Cercis canadensis var. texensis, Texas Redbud
Loomis-Chaffee School, Windsor
I love this page and I love you for coming here to read it. Unfortunately, Loomis-Chaffee dug up this tree and trashed it in 2018. This National Champion tree. Shame on your Loomis. Shame.
I wrote the following in 2013, before Loomis killed the tree.
I imagine that this tree won’t last as a national champion for very long. In fact, I’d guess that next year (in 2014), a much, much larger C. canadensis var. texensis will be found and take over as champion. But for now, for all of 2013, this page is accurate.
I know that sounds odd, and it’s taken me a few years to wrap my head around how all this national champion tree stuff works, but now it makes perfect sense to me. We in Connecticut are very fortunate to have guys like Ed Richardson and Frank Kaputa whose tireless work to catalog our national champion, state champion and notable trees.
In 2012, they went nuts (in a good way) and really beefed up their lists. I noticed all the additions – and a few subtractions due to storm damage and other specimens in other states being found/found out about. Such is the transient life of being a national champion; be it trees or college basketball.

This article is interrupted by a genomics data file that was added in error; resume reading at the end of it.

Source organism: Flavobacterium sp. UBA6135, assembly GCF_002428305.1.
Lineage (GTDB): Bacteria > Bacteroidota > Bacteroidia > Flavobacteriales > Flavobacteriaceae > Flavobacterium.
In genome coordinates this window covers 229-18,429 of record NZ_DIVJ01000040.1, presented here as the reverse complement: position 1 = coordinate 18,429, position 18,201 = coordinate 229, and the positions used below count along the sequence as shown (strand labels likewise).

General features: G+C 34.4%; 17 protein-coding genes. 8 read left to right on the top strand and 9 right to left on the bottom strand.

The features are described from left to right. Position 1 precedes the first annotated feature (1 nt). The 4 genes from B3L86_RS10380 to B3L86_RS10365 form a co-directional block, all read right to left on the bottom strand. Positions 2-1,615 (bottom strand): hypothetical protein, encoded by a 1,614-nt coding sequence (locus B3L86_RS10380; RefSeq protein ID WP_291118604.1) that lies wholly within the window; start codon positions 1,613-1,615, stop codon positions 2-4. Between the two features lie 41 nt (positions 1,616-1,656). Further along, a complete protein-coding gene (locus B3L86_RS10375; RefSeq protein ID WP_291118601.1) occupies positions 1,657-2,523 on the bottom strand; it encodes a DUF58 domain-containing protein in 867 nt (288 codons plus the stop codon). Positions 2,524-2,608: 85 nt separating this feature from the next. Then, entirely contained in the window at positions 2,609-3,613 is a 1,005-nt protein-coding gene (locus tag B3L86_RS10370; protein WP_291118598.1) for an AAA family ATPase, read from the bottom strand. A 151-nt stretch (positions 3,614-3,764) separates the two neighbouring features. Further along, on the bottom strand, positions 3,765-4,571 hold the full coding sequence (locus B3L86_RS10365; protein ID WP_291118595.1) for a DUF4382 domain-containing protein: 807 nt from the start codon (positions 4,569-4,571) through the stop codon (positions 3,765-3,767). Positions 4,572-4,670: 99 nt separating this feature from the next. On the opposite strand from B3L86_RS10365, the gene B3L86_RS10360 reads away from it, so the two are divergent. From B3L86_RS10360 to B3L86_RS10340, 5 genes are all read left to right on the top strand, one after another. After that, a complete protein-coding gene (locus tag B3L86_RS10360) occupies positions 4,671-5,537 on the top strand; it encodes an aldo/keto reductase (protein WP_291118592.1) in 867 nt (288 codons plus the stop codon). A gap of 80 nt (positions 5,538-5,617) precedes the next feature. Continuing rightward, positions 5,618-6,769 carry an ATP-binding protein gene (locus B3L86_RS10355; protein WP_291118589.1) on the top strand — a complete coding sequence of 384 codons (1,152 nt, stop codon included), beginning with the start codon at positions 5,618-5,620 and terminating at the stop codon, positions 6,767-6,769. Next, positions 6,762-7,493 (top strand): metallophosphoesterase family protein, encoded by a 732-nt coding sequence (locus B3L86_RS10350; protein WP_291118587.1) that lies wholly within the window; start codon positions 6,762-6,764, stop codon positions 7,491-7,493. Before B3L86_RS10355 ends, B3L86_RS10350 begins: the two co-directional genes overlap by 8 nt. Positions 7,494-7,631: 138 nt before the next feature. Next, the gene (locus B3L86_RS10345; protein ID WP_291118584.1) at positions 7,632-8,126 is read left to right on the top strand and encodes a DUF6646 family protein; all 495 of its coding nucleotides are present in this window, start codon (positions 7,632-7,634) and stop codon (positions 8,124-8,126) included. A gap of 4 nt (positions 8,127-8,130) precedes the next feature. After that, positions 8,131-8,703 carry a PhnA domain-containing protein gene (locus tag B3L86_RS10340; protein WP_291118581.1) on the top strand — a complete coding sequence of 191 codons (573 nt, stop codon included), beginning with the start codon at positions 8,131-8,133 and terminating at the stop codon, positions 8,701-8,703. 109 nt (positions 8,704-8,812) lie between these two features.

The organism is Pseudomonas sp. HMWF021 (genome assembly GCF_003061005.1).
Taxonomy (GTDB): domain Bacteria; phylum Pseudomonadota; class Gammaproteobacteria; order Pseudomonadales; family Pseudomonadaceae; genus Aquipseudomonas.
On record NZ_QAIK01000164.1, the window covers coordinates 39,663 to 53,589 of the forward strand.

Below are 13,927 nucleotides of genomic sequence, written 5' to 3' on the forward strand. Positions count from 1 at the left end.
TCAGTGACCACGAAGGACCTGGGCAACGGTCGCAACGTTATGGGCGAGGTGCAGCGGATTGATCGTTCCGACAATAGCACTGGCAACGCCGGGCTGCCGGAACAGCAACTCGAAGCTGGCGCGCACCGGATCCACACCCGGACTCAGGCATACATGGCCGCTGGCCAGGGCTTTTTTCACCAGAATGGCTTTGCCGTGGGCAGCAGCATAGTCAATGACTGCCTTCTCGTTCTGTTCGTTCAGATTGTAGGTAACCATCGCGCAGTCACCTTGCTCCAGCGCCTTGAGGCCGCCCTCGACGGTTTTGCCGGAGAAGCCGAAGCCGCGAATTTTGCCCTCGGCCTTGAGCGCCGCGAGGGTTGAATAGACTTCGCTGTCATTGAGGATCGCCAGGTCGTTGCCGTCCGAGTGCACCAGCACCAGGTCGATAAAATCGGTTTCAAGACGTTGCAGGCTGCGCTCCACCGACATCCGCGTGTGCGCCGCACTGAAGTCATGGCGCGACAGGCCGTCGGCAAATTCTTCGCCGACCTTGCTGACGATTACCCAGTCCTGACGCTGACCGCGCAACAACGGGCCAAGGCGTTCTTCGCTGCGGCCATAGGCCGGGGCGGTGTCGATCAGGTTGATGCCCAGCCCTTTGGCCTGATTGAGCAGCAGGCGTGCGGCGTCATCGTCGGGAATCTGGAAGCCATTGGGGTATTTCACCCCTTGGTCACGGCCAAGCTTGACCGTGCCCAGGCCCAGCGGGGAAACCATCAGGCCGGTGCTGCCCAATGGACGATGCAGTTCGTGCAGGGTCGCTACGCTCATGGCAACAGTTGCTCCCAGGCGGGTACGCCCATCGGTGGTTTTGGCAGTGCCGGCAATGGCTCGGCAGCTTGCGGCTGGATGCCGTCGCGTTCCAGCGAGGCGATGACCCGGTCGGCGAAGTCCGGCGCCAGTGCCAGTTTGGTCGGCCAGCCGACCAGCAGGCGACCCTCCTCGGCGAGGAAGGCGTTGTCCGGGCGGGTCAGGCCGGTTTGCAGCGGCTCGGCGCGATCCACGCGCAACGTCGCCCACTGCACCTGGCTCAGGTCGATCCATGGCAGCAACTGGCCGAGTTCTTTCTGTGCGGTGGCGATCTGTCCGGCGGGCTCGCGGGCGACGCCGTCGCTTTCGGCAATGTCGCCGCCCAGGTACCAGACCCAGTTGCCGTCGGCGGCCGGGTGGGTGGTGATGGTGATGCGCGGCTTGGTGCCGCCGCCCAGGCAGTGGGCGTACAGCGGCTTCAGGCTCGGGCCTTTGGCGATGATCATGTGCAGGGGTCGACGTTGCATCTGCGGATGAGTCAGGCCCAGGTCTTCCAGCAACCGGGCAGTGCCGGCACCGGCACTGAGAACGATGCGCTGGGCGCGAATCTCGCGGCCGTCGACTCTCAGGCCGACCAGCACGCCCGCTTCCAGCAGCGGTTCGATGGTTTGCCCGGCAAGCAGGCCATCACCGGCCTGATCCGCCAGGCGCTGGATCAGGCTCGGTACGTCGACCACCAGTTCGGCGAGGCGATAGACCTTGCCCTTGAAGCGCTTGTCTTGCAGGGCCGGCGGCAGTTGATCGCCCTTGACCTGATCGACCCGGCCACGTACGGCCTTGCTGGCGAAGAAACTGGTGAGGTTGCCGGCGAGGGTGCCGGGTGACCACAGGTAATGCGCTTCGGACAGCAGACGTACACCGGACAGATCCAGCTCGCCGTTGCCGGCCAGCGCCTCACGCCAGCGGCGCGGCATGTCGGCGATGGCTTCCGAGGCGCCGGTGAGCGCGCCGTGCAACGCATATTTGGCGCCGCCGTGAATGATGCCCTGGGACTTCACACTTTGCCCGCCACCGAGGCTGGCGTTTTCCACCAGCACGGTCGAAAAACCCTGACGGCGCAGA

In this case, as Frank wrote to me, “This is a nursery tree. It is a national champ because no one else has nominated one and their natural range is limited.” That. Is. Awesome. So EAT IT, other 49 states, we claim a national champion merely merely because you failed to do so. C-O-N-N-E-C-T-I-C-U-T, Connecticuuuuuuut, Connecticut Trees! (A quick Google image search yields bigger specimens.)
The campus of Loomis is quite nice and even better, only 10 minutes from my place of work. Kaputa told me it buds beautifully, hence the name, so I waited until early May, made the trek and there it was. All 12 feet of it.
Then I drove back to work. How cool is it that when I get the urge, I can drive 10 minutes west on Day Hill Road to see the (former) national champion Bear Oak or I can drive 10 minutes southeast to see the national champion Texas Redbud? And while I’m at it, I can always check out the national champion black oak too in nearby East Granby.
I am a lucky, lucky man.
CT’s Notable Trees Project
CTMQ’s Connecticut’s National Champion Trees
martinet saysAugust 7, 2013 at 12:57 pm
It astounds me that we have the national champion Texas redbud here in Connecticut! I’m originally from southern Illinois where redbud trees are very abundant (my family lives about half an hour from a town called Red Bud, in fact) and since I moved here I’ve noticed that there just aren’t very many redbud trees (not just of the Texas subspecies, but of the regular old Eastern Redbud species). I miss seeing them in the spring along with the forsythias and other beautiful flowering trees. I guess maybe I’ll have to travel to Windsor to visit this one.